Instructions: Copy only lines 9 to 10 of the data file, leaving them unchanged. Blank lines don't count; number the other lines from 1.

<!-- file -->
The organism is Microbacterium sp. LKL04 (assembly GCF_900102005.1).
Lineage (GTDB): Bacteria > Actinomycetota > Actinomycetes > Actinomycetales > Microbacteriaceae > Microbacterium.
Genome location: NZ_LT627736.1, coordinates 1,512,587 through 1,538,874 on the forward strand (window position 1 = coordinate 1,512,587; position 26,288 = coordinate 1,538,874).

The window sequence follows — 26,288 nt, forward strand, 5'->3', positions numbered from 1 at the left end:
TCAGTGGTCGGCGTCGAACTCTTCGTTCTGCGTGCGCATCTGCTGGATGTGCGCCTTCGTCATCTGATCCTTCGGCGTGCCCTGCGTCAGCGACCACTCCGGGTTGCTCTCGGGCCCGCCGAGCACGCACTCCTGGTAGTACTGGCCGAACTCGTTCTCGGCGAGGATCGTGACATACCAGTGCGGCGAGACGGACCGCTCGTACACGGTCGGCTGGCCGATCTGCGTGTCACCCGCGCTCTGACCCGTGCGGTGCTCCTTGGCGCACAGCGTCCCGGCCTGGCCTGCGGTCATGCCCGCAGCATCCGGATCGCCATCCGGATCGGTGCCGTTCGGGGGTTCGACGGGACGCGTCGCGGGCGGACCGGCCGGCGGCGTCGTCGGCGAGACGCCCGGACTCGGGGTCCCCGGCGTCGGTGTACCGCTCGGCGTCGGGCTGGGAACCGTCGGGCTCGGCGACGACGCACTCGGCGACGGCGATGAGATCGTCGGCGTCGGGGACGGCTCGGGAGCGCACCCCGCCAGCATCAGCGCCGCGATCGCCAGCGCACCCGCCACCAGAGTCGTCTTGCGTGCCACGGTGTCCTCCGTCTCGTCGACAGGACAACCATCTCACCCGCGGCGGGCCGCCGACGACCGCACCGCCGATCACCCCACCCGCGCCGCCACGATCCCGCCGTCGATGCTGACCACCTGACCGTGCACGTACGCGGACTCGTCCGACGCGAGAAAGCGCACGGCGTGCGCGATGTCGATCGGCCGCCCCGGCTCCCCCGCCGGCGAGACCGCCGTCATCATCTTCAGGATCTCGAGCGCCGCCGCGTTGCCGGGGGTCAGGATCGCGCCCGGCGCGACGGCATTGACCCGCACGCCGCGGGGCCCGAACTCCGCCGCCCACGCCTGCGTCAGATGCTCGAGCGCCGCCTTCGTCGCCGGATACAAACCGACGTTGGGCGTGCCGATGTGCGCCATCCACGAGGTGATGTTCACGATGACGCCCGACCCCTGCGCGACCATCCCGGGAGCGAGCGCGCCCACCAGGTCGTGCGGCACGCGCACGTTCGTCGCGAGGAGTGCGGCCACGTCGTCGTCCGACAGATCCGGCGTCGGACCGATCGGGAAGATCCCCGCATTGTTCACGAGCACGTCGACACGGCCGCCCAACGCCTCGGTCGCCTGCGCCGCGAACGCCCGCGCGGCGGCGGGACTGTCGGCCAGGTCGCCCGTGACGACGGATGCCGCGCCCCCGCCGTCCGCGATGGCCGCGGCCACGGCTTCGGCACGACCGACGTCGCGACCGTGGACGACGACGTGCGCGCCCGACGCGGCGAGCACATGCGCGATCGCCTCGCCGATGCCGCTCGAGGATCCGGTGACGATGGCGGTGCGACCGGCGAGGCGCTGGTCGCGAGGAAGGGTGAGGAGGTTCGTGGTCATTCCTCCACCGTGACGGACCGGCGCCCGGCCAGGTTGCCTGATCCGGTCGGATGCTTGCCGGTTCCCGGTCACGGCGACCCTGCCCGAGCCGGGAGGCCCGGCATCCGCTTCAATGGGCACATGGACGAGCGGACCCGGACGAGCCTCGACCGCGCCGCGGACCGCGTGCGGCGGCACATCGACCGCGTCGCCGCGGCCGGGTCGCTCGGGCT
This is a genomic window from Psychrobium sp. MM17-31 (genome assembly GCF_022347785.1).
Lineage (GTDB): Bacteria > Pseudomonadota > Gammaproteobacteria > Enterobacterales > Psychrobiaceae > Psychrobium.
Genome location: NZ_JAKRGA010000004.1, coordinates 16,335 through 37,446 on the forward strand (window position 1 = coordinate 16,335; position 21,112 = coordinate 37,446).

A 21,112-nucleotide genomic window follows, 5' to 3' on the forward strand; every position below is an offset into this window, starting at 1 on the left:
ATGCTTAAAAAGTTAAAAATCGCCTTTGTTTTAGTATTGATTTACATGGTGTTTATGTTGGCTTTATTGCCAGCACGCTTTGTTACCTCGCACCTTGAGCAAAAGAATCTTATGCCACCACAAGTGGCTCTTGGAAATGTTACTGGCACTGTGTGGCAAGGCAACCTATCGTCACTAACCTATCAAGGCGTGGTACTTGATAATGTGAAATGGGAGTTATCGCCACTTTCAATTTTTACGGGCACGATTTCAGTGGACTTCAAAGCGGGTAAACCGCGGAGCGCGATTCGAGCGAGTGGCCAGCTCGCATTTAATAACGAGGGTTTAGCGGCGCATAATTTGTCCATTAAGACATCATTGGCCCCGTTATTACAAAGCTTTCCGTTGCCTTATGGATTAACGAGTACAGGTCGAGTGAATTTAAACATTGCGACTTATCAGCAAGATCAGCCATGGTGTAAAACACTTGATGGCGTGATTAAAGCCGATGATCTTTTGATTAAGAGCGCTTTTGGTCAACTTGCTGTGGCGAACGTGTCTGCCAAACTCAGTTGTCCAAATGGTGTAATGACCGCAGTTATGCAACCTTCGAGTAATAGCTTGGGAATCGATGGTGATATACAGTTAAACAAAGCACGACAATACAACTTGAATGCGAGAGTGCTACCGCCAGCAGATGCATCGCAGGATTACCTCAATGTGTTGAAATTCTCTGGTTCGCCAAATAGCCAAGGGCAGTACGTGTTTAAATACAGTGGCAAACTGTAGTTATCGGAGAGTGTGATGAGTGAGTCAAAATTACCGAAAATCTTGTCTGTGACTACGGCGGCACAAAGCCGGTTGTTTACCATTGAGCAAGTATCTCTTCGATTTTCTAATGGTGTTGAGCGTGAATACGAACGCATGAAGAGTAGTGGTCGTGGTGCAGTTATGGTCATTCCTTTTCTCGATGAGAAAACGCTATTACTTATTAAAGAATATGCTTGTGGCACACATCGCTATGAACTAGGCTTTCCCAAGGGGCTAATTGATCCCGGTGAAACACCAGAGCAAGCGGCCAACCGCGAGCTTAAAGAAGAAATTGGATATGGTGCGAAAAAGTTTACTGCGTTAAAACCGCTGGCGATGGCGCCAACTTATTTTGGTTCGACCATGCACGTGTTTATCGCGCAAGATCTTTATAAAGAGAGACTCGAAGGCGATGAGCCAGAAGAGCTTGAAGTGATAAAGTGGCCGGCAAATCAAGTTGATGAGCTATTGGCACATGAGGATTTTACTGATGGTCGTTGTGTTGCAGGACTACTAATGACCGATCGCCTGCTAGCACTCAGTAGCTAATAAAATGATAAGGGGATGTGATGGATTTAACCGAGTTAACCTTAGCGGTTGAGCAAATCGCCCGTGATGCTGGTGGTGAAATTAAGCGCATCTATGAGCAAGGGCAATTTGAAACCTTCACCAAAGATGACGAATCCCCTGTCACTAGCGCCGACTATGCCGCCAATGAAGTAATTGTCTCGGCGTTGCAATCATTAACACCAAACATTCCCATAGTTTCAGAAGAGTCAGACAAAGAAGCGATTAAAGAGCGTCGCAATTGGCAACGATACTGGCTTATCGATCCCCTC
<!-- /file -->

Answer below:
A 21,112-nucleotide genomic window follows, 5' to 3' on the forward strand; every position below is an offset into this window, starting at 1 on the left:
ATGCTTAAAAAGTTAAAAATCGCCTTTGTTTTAGTATTGATTTACATGGTGTTTATGTTGGCTTTATTGCCAGCACGCTTTGTTACCTCGCACCTTGAGCAAAAGAATCTTATGCCACCACAAGTGGCTCTTGGAAATGTTACTGGCACTGTGTGGCAAGGCAACCTATCGTCACTAACCTATCAAGGCGTGGTACTTGATAATGTGAAATGGGAGTTATCGCCACTTTCAATTTTTACGGGCACGATTTCAGTGGACTTCAAAGCGGGTAAACCGCGGAGCGCGATTCGAGCGAGTGGCCAGCTCGCATTTAATAACGAGGGTTTAGCGGCGCATAATTTGTCCATTAAGACATCATTGGCCCCGTTATTACAAAGCTTTCCGTTGCCTTATGGATTAACGAGTACAGGTCGAGTGAATTTAAACATTGCGACTTATCAGCAAGATCAGCCATGGTGTAAAACACTTGATGGCGTGATTAAAGCCGATGATCTTTTGATTAAGAGCGCTTTTGGTCAACTTGCTGTGGCGAACGTGTCTGCCAAACTCAGTTGTCCAAATGGTGTAATGACCGCAGTTATGCAACCTTCGAGTAATAGCTTGGGAATCGATGGTGATATACAGTTAAACAAAGCACGACAATACAACTTGAATGCGAGAGTGCTACCGCCAGCAGATGCATCGCAGGATTACCTCAATGTGTTGAAATTCTCTGGTTCGCCAAATAGCCAAGGGCAGTACGTGTTTAAATACAGTGGCAAACTGTAGTTATCGGAGAGTGTGATGAGTGAGTCAAAATTACCGAAAATCTTGTCTGTGACTACGGCGGCACAAAGCCGGTTGTTTACCATTGAGCAAGTATCTCTTCGATTTTCTAATGGTGTTGAGCGTGAATACGAACGCATGAAGAGTAGTGGTCGTGGTGCAGTTATGGTCATTCCTTTTCTCGATGAGAAAACGCTATTACTTATTAAAGAATATGCTTGTGGCACACATCGCTATGAACTAGGCTTTCCCAAGGGGCTAATTGATCCCGGTGAAACACCAGAGCAAGCGGCCAACCGCGAGCTTAAAGAAGAAATTGGATATGGTGCGAAAAAGTTTACTGCGTTAAAACCGCTGGCGATGGCGCCAACTTATTTTGGTTCGACCATGCACGTGTTTATCGCGCAAGATCTTTATAAAGAGAGACTCGAAGGCGATGAGCCAGAAGAGCTTGAAGTGATAAAGTGGCCGGCAAATCAAGTTGATGAGCTATTGGCACATGAGGATTTTACTGATGGTCGTTGTGTTGCAGGACTACTAATGACCGATCGCCTGCTAGCACTCAGTAGCTAATAAAATGATAAGGGGATGTGATGGATTTAACCGAGTTAACCTTAGCGGTTGAGCAAATCGCCCGTGATGCTGGTGGTGAAATTAAGCGCATCTATGAGCAAGGGCAATTTGAAACCTTCACCAAAGATGACGAATCCCCTGTCACTAGCGCCGACTATGCCGCCAATGAAGTAATTGTCTCGGCGTTGCAATCATTAACACCAAACATTCCCATAGTTTCAGAAGAGTCAGACAAAGAAGCGATTAAAGAGCGTCGCAATTGGCAACGATACTGGCTTATCGATCCCCTC